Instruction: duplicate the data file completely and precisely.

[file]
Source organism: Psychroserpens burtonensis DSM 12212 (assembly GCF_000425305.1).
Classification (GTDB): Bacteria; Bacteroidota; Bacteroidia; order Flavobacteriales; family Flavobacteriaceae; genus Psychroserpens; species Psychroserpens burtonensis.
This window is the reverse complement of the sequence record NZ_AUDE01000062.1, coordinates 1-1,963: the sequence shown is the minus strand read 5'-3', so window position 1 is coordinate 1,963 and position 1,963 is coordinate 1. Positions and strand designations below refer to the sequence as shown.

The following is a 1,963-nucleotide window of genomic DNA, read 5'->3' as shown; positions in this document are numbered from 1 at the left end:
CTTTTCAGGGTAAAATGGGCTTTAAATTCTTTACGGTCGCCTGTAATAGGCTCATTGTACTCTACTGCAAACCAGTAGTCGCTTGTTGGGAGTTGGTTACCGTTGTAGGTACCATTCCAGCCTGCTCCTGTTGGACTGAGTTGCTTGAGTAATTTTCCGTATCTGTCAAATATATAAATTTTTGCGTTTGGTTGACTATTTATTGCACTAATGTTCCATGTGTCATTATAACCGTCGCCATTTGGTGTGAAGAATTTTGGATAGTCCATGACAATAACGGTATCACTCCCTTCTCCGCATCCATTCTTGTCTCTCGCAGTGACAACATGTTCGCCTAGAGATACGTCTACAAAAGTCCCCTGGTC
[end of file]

Source organism: Psychroserpens burtonensis DSM 12212 (assembly GCF_000425305.1).
Classification (GTDB): Bacteria; Bacteroidota; Bacteroidia; order Flavobacteriales; family Flavobacteriaceae; genus Psychroserpens; species Psychroserpens burtonensis.
This window is the reverse complement of the sequence record NZ_AUDE01000062.1, coordinates 1-1,963: the sequence shown is the minus strand read 5'-3', so window position 1 is coordinate 1,963 and position 1,963 is coordinate 1. Positions and strand designations below refer to the sequence as shown.

The following is a 1,963-nucleotide window of genomic DNA, read 5'->3' as shown; positions in this document are numbered from 1 at the left end:
CTTTTCAGGGTAAAATGGGCTTTAAATTCTTTACGGTCGCCTGTAATAGGCTCATTGTACTCTACTGCAAACCAGTAGTCGCTTGTTGGGAGTTGGTTACCGTTGTAGGTACCATTCCAGCCTGCTCCTGTTGGACTGAGTTGCTTGAGTAATTTTCCGTATCTGTCAAATATATAAATTTTTGCGTTTGGTTGACTATTTATTGCACTAATGTTCCATGTGTCATTATAACCGTCGCCATTTGGTGTGAAGAATTTTGGATAGTCCATGACAATAACGGTATCACTCCCTTCTCCGCATCCATTCTTGTCTCTCGCAGTGACAACATGTTCGCCTAGAGATACGTCTACAAAAGTCCCCTGGTC